A new law signed recently by President Obama will change the filing deadline for reporting foreign financial assets, bringing it into alignment with the standard April 15 deadline for filing income tax returns. The change will take effect starting with the 2016 tax year.
Who has to file an FBAR?
All U.S. taxpayers - including non-citizens - are required to file a Report of Foreign Bank and Financial Accounts (FBAR) for every year that they have a financial interest in or signature authority over foreign financial assets worth a combined total of at least $10,000. The requirement applies even if the combined value of the foreign accounts is less than $10,000 at year's end, so long as it reached that threshold at any point during the year. An FBAR must be filed separately from the taxpayer's tax return, despite the fact that the income from the foreign accounts has already been reported to the IRS.
In years past, American taxpayers who were required to file an FBAR were given a deadline of June 30, which was two and a half months later than the income tax filing deadline. The new deadline has been hailed by some as an important step toward a more integrated reporting system that could help taxpayers with foreign assets better understand and keep track of their reporting obligations.
What are the penalties for failing to report foreign financial assets?
Along with the new filing deadline, the IRS has issued a memo containing new guidance on the penalty structure for failing to report foreign bank accounts and other financial assets. The guidance seeks to ensure that FBAR penalties are assessed on a more consistent and streamlined basis.
Generally, the penalty for a non-willful FBAR violation is $10,000. The IRS views each account that was not reported on an FBAR for a particular year to be a separate violation, meaning the $10,000 penalty can potentially be assessed on a per-year per-account basis.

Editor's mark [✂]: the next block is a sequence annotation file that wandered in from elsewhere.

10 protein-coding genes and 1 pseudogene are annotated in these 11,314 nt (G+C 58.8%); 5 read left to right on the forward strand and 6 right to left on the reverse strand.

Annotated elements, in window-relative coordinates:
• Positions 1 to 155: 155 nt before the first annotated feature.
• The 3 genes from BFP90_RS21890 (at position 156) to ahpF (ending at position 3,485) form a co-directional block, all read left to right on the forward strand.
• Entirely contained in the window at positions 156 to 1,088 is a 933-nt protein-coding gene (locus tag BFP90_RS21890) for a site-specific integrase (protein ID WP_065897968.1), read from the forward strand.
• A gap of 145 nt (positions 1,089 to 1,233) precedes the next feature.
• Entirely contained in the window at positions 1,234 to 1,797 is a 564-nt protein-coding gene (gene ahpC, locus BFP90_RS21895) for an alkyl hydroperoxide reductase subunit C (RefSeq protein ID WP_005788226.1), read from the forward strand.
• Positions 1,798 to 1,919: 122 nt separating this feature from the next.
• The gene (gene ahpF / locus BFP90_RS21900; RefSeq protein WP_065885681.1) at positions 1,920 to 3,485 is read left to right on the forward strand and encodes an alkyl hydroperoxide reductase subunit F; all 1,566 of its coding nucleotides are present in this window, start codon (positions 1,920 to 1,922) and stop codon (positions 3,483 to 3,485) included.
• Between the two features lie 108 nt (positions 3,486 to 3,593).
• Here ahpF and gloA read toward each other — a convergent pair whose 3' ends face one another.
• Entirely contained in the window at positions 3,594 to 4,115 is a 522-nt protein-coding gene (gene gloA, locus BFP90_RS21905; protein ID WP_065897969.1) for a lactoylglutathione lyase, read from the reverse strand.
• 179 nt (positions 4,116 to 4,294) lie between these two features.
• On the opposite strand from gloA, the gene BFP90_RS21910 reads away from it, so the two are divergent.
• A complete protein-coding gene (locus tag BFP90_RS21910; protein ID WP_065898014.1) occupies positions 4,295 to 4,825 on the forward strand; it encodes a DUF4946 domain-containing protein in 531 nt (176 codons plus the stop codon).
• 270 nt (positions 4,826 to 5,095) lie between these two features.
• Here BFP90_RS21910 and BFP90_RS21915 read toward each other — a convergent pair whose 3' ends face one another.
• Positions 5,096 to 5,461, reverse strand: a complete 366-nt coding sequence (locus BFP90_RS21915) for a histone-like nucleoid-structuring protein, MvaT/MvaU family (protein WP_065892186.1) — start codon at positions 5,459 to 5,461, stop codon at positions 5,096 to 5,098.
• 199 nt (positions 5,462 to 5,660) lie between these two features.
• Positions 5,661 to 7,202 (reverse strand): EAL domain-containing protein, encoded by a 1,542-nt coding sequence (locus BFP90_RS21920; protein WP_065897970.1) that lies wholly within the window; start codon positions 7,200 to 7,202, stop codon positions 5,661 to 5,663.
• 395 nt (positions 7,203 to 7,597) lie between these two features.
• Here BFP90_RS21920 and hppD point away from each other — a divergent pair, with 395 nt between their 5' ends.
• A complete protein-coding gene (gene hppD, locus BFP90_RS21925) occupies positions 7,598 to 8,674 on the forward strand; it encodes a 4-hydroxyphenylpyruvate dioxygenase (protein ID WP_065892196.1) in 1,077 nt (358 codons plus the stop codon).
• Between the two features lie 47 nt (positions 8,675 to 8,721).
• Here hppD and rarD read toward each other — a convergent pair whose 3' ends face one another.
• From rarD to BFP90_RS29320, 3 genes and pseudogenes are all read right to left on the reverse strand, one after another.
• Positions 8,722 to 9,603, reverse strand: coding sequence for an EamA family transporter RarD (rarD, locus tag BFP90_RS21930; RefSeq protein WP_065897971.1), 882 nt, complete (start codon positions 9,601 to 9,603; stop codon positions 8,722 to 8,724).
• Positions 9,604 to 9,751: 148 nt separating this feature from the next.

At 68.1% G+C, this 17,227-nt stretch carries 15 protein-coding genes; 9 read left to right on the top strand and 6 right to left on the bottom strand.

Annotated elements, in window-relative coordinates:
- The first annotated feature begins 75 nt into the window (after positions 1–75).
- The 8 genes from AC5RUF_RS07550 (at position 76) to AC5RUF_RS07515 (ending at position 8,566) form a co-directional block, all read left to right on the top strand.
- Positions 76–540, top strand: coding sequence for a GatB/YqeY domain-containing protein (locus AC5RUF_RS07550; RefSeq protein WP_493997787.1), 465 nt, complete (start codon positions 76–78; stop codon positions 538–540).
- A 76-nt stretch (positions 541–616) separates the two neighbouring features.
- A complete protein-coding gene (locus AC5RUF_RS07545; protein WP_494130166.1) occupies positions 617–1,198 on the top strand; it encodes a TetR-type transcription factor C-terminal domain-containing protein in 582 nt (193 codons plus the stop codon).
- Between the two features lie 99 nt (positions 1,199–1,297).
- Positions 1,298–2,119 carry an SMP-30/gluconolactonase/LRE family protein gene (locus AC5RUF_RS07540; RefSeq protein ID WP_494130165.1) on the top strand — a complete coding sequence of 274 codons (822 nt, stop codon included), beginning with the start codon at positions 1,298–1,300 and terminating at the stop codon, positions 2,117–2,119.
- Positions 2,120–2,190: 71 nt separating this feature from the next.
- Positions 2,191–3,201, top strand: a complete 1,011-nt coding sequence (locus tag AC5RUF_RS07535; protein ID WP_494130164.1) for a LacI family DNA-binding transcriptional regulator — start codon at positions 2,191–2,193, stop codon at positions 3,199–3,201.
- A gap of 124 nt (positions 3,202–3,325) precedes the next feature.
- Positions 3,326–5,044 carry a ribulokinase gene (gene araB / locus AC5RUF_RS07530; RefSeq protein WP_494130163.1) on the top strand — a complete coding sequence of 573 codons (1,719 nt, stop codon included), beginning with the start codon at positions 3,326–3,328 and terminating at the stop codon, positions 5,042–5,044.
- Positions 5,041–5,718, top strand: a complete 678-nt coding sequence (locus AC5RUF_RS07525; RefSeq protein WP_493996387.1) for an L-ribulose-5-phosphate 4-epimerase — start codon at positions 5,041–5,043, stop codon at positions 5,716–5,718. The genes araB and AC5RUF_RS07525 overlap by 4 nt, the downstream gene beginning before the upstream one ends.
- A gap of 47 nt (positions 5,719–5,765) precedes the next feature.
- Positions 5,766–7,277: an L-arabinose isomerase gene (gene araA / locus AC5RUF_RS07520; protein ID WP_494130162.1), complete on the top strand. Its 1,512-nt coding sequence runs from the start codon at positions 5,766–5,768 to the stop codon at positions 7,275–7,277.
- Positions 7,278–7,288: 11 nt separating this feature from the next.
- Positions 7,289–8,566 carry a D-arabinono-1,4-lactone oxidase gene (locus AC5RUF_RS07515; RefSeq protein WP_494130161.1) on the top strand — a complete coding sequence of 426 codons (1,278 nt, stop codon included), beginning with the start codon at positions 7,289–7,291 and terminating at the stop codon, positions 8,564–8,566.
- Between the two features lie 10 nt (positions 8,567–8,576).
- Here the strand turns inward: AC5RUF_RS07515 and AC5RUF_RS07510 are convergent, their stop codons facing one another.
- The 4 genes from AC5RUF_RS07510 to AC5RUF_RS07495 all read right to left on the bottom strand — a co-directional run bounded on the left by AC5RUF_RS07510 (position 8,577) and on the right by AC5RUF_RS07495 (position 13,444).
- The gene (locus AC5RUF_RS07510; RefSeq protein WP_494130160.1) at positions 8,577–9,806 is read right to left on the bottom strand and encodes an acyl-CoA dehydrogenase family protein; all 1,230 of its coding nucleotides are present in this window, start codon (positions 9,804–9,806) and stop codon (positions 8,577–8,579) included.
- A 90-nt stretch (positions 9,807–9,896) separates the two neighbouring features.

Under the new guidance, Revenue Agents may mitigate the total amount of the FBAR penalties, depending on the conduct of the taxpayer and the value of the foreign accounts. Rather than asserting the penalties on a per-year per-account basis, a penalty of $10,000 might be assessed for each tax year. In exceptional cases, a single penalty of $10,000 might be assessed for all covered years. For taxpayers whose failure to report foreign accounts was willful, penalties can reach 50% of the highest balance for each year.
Taxpayers with undisclosed accounts can avoid these severe penalties by taking advantage of one of the ongoing voluntary compliance initiatives being offered by the IRS. To be eligible, taxpayers must come forward voluntarily before the IRS discovers the accounts.
Get legal advice if you have unreported foreign assets
Along with the financial penalties described above, U.S. taxpayers who fail to comply with foreign asset reporting laws can face additional fines and other penalties, including potential imprisonment. To help protect your legal and financial interests, it is important to seek help from an experienced tax attorney if you have questions or concerns about your tax liability for offshore bank accounts and other foreign assets. Contact Brown, PC, to discuss your situation and receive customized legal advice based on the individual circumstances involved.Print this Page